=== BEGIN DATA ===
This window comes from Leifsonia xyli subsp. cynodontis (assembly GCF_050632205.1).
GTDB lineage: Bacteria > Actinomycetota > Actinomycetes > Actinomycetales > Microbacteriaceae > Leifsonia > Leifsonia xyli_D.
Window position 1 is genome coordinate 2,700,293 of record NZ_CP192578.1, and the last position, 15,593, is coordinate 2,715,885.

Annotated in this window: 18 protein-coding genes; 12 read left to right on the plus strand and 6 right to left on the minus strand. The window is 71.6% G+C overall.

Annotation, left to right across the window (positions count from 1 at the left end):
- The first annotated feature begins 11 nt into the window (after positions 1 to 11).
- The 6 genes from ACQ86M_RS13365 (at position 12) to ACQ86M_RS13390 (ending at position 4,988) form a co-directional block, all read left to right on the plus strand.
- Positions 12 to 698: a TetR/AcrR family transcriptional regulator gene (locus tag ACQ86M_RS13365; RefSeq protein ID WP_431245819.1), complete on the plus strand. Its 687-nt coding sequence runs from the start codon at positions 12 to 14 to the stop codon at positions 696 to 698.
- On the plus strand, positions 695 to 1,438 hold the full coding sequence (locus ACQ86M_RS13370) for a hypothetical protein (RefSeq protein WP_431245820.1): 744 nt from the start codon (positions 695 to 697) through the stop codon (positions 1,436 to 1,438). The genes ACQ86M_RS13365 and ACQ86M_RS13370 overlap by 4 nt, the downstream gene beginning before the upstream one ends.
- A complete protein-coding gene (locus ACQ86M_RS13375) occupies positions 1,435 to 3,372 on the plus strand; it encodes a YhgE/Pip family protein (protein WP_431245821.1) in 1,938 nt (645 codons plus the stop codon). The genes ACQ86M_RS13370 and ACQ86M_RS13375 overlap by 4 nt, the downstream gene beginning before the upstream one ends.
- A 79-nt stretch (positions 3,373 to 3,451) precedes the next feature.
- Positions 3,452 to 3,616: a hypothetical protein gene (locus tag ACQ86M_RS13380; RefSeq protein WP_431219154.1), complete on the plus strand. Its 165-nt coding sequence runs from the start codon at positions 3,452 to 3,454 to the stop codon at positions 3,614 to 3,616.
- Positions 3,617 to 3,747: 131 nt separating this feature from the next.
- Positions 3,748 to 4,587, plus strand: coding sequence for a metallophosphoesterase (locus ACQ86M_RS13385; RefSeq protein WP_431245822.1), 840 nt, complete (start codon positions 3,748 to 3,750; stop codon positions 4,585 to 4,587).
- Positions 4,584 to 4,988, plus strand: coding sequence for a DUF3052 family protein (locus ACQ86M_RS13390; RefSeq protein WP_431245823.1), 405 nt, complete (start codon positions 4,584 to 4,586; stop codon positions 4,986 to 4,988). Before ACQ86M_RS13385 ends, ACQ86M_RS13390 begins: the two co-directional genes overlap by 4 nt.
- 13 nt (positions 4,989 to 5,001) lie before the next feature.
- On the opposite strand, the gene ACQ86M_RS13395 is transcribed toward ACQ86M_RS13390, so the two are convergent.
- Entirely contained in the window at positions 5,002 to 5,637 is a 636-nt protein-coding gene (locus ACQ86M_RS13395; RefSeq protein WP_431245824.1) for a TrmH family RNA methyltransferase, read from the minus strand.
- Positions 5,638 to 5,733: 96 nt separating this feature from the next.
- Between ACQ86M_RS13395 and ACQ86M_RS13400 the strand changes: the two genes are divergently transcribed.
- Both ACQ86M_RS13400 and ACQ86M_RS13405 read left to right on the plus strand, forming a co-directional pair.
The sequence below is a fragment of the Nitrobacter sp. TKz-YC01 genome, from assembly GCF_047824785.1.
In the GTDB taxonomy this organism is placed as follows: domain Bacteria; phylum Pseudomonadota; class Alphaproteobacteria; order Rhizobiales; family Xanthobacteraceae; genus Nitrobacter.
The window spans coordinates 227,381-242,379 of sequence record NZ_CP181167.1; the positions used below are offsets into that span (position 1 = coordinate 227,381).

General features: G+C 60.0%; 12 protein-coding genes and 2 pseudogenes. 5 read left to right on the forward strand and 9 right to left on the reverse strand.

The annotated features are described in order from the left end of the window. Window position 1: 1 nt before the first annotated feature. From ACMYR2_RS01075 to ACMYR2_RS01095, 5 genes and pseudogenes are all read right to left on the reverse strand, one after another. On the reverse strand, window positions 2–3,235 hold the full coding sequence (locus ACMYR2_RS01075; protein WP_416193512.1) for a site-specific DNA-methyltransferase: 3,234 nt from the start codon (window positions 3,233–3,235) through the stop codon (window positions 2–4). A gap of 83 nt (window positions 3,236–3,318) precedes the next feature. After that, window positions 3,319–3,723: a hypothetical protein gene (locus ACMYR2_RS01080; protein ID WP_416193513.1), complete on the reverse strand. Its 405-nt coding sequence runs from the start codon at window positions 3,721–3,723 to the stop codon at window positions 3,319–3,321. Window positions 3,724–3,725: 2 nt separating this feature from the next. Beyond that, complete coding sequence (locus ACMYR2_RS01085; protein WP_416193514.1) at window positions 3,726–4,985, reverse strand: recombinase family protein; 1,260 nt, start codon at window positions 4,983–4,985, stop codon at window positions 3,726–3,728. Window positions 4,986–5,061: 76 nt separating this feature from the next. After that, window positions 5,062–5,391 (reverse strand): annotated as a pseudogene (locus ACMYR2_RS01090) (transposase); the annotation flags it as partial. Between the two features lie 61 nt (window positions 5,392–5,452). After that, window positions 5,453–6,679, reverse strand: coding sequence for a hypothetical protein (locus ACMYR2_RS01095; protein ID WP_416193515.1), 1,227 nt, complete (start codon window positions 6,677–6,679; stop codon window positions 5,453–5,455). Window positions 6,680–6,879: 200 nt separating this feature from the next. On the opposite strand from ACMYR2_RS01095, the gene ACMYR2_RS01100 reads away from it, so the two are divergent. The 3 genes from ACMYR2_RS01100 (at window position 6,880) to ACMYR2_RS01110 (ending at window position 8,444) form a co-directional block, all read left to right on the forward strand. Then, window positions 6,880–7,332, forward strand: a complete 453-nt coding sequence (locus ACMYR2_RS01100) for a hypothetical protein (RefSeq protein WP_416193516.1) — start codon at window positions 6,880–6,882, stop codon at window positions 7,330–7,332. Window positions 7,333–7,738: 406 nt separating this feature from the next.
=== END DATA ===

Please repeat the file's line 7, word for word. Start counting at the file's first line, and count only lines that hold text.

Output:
- The 6 genes from ACQ86M_RS13365 (at position 12) to ACQ86M_RS13390 (ending at position 4,988) form a co-directional block, all read left to right on the plus strand.